Friday, 13 June 2014 00:00

WHO Emergency Committee meeting: MERS-CoV Featured

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The fifth meeting of the Emergency Committee convened by the Director-General under the International Health Regulations (2005) concerning Middle East respiratory syndrome coronavirus (MERS-CoV) was held by teleconference on Tuesday, 13 May 2014.

Thirteen affected States Parties reporting cases of MERS-CoV or evidence of infection since December 2013, were also at the teleconference: Egypt, Greece, Jordan, Kuwait, Lebanon, Malaysia, Oman, Philippines, Qatar, Saudi Arabia, United Arab Emirates, United States of America, and Yemen.

The WHO Secretariat provided an update on and assessment of epidemiological and scientific developments, including a description of the recent increase in cases in communities and in hospitals, transmission patterns, and the main observations of a WHO mission to Saudi Arabia, conducted 28 April - 5 May 2014.

Affected countries gave information about recent events in their countries, including measures taken and their concerns about the current situation.

The Members of the Committee discussed the information provided. Based on current information, the Committee indicated that the seriousness of the situation had increased in terms of public health impact, but that there is no evidence of sustained human-to-human transmission. As a result of their deliberations, the Committee concluded that the conditions for a Public Health Emergency of International Concern (PHEIC) have not yet been met.

However, the Committee emphasized that its concern about the situation had significantly increased. Their concerns centred on the recent sharp rise in cases; systemic weaknesses in infection prevention and control, as well as gaps in critical information; and possible exportation of cases to especially vulnerable countries. The Committee strongly urged WHO and Member States to take immediate steps to:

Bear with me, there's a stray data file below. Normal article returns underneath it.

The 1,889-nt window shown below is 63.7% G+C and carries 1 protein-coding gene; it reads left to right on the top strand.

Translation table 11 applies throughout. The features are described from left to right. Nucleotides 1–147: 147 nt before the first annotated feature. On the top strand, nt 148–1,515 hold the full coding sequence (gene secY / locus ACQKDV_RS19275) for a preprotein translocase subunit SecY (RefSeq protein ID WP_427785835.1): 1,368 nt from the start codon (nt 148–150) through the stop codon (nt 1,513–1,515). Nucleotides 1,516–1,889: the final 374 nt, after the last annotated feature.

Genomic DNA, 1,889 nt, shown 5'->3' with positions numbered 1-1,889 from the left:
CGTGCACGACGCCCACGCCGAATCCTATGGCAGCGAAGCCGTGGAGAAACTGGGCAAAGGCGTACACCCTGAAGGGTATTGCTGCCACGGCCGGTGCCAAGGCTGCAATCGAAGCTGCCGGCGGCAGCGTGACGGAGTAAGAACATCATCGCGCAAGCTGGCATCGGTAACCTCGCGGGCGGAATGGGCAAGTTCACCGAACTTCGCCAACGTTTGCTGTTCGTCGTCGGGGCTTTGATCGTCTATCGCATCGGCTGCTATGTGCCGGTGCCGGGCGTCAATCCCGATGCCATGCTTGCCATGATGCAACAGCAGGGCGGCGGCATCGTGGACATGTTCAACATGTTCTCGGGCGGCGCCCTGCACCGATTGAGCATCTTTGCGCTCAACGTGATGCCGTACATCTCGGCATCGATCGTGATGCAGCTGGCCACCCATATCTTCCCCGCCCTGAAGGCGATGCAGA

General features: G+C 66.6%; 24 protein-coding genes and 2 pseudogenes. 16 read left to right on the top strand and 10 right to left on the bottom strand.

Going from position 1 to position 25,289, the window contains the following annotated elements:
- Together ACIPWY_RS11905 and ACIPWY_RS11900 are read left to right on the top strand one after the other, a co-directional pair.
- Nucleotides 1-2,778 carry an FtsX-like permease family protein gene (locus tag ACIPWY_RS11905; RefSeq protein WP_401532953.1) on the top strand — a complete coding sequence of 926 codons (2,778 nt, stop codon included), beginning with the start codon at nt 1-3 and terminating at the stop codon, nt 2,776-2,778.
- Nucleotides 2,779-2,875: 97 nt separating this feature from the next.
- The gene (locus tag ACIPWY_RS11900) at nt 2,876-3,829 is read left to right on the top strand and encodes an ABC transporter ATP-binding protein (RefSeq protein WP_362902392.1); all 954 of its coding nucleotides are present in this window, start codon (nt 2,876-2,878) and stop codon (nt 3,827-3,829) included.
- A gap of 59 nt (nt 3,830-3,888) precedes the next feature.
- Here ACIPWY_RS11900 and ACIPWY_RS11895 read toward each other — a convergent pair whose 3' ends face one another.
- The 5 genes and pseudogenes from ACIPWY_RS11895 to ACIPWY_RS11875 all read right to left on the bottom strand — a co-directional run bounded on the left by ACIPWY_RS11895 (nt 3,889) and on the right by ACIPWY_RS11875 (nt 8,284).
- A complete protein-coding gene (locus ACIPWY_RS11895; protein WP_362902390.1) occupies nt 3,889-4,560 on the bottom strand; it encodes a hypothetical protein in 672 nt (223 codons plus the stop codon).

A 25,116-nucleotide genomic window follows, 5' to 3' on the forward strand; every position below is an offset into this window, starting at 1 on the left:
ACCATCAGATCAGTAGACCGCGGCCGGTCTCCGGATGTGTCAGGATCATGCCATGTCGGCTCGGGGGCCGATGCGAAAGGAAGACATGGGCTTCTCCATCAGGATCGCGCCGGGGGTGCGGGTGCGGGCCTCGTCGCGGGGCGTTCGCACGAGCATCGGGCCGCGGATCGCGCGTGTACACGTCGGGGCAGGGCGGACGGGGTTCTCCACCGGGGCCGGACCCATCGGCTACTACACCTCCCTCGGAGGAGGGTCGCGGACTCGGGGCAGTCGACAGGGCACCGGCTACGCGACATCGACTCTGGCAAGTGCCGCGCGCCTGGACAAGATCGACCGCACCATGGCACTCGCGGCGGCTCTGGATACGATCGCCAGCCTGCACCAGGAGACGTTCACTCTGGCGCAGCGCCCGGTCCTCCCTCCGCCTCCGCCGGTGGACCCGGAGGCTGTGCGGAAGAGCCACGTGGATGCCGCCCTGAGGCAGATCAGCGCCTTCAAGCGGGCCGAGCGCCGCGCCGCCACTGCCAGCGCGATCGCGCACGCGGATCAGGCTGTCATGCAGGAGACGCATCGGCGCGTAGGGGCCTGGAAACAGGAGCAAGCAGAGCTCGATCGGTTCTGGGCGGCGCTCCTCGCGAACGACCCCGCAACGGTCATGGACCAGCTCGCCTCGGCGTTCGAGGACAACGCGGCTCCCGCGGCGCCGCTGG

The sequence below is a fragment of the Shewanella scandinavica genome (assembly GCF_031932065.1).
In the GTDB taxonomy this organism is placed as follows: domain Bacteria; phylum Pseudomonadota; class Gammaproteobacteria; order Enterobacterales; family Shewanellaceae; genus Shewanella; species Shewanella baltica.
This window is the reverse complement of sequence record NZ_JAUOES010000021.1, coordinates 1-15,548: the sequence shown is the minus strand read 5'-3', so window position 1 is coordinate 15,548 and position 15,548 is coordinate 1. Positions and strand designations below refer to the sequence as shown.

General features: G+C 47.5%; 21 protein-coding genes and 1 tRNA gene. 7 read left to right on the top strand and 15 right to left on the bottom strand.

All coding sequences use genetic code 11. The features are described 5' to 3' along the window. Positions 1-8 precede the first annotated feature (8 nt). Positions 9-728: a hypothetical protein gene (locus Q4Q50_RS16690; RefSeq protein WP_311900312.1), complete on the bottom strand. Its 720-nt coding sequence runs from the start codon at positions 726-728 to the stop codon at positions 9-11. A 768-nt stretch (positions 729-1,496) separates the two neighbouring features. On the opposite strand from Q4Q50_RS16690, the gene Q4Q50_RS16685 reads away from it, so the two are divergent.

• improve national policies for infection prevention and control, and implement them in health-care facilities in all countries; this is most urgent for affected countries;
  • initiate and accelerate critical investigations, including case-control, serological, environmental, and animal studies, to better understand the epidemiology, especially risk factors and assess the effectiveness of control measures;
  • support countries that are particularly vulnerable, especially in sub-Saharan Africa, taking into account the regional challenges; strengthen case and contact identification and management;
  • greatly enhance awareness and effective risk communication concerning MERS-CoV to the general public, health professionals, at-risk groups, and policy makers;
  • strengthen intersectoral collaboration and information sharing across ministries and with relevant international organizations, especially with the World Organization for Animal Health (OIE) and the Food and Agriculture Organization of the United Nations (FAO);
  • develop and disseminate advice regarding mass gatherings to prevent further spread of MERS-CoV;
  • share information in a timely manner with WHO, in accordance with the International Health Regulations (2005).
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